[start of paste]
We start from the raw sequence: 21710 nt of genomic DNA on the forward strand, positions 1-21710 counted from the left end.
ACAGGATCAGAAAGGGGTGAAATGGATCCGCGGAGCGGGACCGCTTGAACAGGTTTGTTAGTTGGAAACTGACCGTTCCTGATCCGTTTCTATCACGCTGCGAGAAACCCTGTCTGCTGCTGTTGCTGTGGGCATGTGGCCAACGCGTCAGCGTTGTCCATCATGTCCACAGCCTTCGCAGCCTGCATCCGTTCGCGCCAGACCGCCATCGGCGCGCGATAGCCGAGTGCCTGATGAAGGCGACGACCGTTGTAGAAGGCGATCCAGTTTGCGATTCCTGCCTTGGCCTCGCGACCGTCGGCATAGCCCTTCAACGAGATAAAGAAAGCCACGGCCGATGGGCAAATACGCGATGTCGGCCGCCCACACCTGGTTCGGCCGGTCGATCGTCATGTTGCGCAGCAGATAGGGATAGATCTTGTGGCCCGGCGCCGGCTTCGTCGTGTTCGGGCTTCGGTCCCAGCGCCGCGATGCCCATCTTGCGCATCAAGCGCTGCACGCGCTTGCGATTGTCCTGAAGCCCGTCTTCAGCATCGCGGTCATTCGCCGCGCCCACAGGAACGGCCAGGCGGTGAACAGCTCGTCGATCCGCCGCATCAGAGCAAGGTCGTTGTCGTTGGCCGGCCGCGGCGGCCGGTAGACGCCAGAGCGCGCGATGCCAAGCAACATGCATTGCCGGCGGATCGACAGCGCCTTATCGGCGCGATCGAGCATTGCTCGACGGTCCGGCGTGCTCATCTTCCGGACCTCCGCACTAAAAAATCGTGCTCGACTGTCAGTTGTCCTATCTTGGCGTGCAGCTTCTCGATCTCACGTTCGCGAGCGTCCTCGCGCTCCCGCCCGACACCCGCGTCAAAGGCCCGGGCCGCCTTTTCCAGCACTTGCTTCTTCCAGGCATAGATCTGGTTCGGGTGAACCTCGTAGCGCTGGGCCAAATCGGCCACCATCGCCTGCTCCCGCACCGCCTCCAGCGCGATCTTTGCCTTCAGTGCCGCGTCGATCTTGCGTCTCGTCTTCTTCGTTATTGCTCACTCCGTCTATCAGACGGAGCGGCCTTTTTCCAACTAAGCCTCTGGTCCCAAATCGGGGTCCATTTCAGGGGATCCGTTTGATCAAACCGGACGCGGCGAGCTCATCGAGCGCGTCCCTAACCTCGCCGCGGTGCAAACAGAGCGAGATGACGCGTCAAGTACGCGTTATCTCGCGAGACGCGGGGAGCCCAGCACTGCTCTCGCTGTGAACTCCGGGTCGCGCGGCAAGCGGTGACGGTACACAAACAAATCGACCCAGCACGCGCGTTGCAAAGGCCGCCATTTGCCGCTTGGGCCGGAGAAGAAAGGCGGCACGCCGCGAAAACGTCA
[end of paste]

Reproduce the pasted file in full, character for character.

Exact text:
We start from the raw sequence: 21710 nt of genomic DNA on the forward strand, positions 1-21710 counted from the left end.
ACAGGATCAGAAAGGGGTGAAATGGATCCGCGGAGCGGGACCGCTTGAACAGGTTTGTTAGTTGGAAACTGACCGTTCCTGATCCGTTTCTATCACGCTGCGAGAAACCCTGTCTGCTGCTGTTGCTGTGGGCATGTGGCCAACGCGTCAGCGTTGTCCATCATGTCCACAGCCTTCGCAGCCTGCATCCGTTCGCGCCAGACCGCCATCGGCGCGCGATAGCCGAGTGCCTGATGAAGGCGACGACCGTTGTAGAAGGCGATCCAGTTTGCGATTCCTGCCTTGGCCTCGCGACCGTCGGCATAGCCCTTCAACGAGATAAAGAAAGCCACGGCCGATGGGCAAATACGCGATGTCGGCCGCCCACACCTGGTTCGGCCGGTCGATCGTCATGTTGCGCAGCAGATAGGGATAGATCTTGTGGCCCGGCGCCGGCTTCGTCGTGTTCGGGCTTCGGTCCCAGCGCCGCGATGCCCATCTTGCGCATCAAGCGCTGCACGCGCTTGCGATTGTCCTGAAGCCCGTCTTCAGCATCGCGGTCATTCGCCGCGCCCACAGGAACGGCCAGGCGGTGAACAGCTCGTCGATCCGCCGCATCAGAGCAAGGTCGTTGTCGTTGGCCGGCCGCGGCGGCCGGTAGACGCCAGAGCGCGCGATGCCAAGCAACATGCATTGCCGGCGGATCGACAGCGCCTTATCGGCGCGATCGAGCATTGCTCGACGGTCCGGCGTGCTCATCTTCCGGACCTCCGCACTAAAAAATCGTGCTCGACTGTCAGTTGTCCTATCTTGGCGTGCAGCTTCTCGATCTCACGTTCGCGAGCGTCCTCGCGCTCCCGCCCGACACCCGCGTCAAAGGCCCGGGCCGCCTTTTCCAGCACTTGCTTCTTCCAGGCATAGATCTGGTTCGGGTGAACCTCGTAGCGCTGGGCCAAATCGGCCACCATCGCCTGCTCCCGCACCGCCTCCAGCGCGATCTTTGCCTTCAGTGCCGCGTCGATCTTGCGTCTCGTCTTCTTCGTTATTGCTCACTCCGTCTATCAGACGGAGCGGCCTTTTTCCAACTAAGCCTCTGGTCCCAAATCGGGGTCCATTTCAGGGGATCCGTTTGATCAAACCGGACGCGGCGAGCTCATCGAGCGCGTCCCTAACCTCGCCGCGGTGCAAACAGAGCGAGATGACGCGTCAAGTACGCGTTATCTCGCGAGACGCGGGGAGCCCAGCACTGCTCTCGCTGTGAACTCCGGGTCGCGCGGCAAGCGGTGACGGTACACAAACAAATCGACCCAGCACGCGCGTTGCAAAGGCCGCCATTTGCCGCTTGGGCCGGAGAAGAAAGGCGGCACGCCGCGAAAACGTCA